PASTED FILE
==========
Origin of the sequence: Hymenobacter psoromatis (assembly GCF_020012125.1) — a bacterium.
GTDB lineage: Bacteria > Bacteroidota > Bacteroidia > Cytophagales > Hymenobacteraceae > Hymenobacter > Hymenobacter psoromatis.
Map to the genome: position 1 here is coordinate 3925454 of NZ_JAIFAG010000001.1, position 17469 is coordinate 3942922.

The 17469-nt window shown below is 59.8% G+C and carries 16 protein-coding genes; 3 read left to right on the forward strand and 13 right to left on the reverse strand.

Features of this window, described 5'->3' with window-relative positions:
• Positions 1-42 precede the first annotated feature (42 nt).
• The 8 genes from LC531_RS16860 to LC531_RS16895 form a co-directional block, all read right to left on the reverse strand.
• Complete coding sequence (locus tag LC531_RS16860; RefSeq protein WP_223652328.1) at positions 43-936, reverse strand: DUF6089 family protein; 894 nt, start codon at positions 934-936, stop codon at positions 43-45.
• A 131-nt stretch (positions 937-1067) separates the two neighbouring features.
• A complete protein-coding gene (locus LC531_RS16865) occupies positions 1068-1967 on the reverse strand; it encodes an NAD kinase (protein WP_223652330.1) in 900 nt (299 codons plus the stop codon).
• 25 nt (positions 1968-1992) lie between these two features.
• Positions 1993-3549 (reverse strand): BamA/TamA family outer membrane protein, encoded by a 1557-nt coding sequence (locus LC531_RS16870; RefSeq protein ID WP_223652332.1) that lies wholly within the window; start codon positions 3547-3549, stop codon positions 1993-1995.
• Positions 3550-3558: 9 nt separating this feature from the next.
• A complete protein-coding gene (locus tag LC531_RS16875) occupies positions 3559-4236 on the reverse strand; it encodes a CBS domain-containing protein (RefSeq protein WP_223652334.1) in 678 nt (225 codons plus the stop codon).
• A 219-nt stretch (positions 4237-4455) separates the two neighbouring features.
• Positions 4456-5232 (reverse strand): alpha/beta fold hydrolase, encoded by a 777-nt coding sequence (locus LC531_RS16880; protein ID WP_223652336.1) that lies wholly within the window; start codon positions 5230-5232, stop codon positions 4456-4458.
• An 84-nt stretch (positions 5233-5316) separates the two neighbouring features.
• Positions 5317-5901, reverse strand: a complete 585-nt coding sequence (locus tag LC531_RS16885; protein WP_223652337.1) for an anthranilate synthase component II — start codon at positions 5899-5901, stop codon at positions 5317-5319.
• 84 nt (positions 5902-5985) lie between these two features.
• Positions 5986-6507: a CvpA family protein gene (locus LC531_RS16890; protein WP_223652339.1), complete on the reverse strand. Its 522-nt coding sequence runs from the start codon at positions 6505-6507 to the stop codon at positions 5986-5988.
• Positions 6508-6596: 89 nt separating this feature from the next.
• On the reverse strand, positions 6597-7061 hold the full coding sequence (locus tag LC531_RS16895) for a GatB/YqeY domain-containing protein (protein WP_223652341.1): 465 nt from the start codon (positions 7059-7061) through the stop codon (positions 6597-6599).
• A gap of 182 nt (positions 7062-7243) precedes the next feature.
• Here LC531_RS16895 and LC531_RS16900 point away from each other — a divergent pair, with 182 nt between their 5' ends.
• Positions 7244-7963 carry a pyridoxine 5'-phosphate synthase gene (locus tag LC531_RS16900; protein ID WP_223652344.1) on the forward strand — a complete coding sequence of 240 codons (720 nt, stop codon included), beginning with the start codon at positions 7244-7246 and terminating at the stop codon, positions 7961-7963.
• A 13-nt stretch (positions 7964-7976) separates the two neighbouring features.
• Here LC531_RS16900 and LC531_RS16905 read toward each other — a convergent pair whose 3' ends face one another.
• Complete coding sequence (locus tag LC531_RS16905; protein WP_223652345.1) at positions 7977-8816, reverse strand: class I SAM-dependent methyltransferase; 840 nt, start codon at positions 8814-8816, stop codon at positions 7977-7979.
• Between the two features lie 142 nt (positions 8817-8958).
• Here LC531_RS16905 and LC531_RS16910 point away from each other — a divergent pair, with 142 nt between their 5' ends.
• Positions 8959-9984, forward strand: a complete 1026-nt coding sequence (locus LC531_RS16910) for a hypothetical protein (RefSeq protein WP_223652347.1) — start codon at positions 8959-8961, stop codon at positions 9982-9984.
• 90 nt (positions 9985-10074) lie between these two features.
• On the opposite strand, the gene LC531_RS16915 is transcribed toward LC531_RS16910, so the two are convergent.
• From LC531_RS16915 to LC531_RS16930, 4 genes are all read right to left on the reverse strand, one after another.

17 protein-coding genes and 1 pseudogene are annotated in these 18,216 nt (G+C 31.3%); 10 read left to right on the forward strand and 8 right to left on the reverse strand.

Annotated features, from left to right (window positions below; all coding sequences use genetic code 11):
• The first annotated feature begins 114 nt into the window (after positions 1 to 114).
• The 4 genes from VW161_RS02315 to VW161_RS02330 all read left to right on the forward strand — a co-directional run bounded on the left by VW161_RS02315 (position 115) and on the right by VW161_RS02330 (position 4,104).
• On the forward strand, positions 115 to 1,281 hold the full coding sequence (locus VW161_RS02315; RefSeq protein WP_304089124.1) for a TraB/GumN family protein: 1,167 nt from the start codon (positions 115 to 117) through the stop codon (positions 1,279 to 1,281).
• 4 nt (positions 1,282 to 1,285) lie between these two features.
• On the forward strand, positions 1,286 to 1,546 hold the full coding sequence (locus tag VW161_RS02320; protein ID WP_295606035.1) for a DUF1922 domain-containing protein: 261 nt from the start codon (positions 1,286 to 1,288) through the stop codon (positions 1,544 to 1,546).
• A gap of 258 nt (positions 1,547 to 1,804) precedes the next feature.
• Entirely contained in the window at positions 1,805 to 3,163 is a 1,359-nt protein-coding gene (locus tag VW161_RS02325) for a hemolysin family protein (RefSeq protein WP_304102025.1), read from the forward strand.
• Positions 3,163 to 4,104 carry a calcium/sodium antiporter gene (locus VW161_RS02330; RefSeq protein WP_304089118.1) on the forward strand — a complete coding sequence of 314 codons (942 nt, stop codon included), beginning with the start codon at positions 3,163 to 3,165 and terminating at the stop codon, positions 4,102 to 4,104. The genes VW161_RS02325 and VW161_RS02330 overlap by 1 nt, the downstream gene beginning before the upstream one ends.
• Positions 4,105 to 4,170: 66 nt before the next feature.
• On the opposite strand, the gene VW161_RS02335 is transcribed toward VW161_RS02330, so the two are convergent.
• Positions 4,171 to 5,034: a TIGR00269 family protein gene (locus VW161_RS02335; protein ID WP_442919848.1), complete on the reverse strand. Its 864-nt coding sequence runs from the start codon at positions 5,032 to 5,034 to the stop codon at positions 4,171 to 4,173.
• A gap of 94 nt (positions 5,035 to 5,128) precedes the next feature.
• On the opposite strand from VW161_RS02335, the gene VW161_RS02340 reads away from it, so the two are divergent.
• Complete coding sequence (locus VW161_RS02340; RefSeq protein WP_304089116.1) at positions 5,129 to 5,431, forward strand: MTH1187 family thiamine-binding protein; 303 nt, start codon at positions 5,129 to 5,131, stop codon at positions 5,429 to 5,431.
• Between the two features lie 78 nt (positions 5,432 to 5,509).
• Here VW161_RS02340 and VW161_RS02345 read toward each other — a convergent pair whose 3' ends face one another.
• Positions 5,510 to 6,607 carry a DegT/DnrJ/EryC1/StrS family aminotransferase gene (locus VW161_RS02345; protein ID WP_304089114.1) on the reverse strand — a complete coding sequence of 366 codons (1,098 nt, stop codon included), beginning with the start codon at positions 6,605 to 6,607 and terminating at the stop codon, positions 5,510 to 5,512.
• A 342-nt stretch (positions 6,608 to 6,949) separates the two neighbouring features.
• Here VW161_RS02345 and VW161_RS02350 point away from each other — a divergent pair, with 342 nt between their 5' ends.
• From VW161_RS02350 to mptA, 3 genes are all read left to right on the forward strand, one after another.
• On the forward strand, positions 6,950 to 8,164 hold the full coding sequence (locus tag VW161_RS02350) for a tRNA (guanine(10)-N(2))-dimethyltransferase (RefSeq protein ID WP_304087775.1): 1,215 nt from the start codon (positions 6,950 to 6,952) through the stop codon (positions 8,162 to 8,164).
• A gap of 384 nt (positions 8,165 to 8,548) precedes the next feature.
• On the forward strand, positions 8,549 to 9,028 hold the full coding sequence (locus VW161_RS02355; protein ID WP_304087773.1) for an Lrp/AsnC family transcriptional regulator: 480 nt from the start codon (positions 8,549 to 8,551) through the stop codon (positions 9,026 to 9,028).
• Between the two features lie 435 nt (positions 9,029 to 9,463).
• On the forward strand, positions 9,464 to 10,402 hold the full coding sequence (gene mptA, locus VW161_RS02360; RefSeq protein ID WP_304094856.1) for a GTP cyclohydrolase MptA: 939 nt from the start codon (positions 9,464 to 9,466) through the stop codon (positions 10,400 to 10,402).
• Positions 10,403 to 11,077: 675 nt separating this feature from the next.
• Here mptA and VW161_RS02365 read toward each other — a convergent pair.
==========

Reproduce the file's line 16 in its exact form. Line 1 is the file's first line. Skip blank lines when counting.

• Positions 4456-5232 (reverse strand): alpha/beta fold hydrolase, encoded by a 777-nt coding sequence (locus LC531_RS16880; protein ID WP_223652336.1) that lies wholly within the window; start codon positions 5230-5232, stop codon positions 4456-4458.